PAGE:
The hunger felt by Richard is both literal and metaphorical. Taken literally the hunger felt by Richard signifies his family's poverty and deprived social condition. While staying with Granny in Ch. 4, for example, Richard writes the "once again" he knew hunger "biting hunger, hunger that made my body aimlessly restless, hunger that kept me on the edge, that made my temper flare ...". He then goes on to tell that every time he had a nickel he would go to the local grocery store and buy a box of vanilla wafers. He would eat them alone without sharing them with his family.
On a more metaphoric and symbolic level, Richard's hunger is to be understood as social and intellectual hunger. Towards the end of Black Boy (ch. 14), the portion that was originally published during Wright's lifetime, Richard says that whenever his environment had failed to "nourish" him, he had clung to books and these had evoked in him "vague glimpses of life's possibilities". Richard is hungry for the knowledge that the racist Southern society denies him so that he cannot improve his condition (see the episode where Richard forges a letter to the local library to overcome the ban on African American readers).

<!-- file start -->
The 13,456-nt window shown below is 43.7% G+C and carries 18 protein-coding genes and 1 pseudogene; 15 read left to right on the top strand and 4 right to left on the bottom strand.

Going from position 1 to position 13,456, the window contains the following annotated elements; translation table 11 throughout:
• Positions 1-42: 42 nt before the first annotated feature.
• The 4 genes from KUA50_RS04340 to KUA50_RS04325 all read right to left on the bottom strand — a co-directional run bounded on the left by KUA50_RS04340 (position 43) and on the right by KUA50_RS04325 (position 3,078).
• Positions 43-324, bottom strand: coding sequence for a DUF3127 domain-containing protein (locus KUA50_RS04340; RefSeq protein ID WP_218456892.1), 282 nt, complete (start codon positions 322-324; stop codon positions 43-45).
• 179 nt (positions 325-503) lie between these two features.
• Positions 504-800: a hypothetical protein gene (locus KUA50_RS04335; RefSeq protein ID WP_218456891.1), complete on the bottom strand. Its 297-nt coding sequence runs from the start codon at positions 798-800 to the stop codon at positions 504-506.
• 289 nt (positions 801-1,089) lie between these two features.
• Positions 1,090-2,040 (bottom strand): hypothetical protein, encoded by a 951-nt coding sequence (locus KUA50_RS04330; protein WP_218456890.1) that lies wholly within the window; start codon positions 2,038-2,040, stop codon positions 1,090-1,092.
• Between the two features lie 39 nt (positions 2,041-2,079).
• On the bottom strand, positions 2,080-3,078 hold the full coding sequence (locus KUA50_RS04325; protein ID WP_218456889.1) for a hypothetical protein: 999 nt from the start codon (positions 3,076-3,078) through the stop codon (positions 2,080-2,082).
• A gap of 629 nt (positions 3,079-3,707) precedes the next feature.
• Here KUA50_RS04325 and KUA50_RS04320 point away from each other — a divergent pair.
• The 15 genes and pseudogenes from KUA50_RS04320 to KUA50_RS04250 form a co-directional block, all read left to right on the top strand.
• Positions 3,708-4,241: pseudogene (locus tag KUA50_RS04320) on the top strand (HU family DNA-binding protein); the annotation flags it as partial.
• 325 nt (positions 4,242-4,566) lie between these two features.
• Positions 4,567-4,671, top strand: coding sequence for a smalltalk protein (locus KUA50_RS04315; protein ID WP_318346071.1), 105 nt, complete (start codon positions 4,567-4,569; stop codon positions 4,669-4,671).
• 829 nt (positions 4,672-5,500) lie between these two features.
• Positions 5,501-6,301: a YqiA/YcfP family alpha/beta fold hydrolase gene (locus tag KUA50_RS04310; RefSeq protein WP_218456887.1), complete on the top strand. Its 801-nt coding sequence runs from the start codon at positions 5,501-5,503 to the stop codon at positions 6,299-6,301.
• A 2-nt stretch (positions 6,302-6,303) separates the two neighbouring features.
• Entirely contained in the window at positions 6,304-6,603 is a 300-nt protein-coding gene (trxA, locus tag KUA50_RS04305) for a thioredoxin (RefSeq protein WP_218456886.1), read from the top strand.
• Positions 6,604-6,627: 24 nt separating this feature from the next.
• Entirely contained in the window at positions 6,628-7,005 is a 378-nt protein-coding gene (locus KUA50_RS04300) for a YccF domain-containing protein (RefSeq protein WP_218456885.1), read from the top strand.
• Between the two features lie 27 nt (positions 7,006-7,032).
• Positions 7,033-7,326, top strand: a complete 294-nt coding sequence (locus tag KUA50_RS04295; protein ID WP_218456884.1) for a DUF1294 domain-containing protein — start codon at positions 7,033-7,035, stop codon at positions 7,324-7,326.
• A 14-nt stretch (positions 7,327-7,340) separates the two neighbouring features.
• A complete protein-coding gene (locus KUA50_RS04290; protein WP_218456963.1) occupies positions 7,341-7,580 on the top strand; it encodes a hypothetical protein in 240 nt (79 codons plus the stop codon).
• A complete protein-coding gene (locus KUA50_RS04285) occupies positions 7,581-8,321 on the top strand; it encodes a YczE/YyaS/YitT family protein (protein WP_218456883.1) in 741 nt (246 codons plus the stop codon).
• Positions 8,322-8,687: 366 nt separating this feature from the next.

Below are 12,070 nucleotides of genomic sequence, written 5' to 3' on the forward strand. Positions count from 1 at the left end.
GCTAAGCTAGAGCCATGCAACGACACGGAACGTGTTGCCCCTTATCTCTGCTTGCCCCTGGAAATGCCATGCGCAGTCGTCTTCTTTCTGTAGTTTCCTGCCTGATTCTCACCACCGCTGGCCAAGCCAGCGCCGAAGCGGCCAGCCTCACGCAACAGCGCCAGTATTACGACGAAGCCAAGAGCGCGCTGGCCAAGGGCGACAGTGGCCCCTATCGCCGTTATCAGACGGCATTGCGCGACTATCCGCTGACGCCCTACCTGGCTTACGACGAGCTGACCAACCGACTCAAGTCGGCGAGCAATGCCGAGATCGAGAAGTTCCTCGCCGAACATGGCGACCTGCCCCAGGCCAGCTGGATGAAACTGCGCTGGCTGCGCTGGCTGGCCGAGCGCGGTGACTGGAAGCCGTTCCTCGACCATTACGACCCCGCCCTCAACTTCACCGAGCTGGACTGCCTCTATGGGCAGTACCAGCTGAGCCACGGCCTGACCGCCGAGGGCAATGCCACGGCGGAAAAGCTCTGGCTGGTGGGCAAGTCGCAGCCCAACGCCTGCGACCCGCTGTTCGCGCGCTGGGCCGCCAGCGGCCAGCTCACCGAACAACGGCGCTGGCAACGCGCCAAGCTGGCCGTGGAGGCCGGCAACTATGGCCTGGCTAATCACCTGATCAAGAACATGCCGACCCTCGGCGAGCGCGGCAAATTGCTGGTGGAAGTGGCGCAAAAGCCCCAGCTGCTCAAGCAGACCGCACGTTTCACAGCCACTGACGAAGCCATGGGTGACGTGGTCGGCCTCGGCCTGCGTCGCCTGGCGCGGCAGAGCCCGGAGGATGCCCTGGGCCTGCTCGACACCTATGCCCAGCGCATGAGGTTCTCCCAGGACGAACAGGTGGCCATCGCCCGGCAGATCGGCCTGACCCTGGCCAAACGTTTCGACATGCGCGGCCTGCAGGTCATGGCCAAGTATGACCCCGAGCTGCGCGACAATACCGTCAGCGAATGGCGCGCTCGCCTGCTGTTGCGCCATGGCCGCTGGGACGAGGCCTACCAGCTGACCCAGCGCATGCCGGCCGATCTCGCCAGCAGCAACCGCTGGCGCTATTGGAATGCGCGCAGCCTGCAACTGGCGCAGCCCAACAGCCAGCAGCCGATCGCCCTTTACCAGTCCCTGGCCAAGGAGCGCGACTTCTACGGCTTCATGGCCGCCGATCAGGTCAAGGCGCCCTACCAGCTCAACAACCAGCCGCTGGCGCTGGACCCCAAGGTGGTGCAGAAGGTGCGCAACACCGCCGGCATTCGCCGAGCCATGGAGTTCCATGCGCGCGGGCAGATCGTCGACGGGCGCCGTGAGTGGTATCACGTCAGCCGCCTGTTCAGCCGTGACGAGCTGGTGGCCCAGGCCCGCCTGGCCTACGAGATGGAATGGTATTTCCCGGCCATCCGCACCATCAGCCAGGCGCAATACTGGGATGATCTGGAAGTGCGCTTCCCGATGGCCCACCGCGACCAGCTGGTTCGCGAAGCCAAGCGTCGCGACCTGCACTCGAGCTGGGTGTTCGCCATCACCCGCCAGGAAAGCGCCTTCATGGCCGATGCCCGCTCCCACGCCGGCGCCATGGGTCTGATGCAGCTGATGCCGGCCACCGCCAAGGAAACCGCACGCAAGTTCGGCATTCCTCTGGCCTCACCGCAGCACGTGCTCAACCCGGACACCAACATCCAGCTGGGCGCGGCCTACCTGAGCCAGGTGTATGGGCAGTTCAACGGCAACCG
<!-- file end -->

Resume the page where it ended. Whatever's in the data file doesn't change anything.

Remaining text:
As for which of the titles is better, I would follow more recent trends in Wright's criticism in putting the two titles together. The two complete and complement each other and also evoke the publishing story of the book which was only published in the form Wright had intended in 1991. See also this interesting casebook edited by William L. Andrews and Douglas Taylor: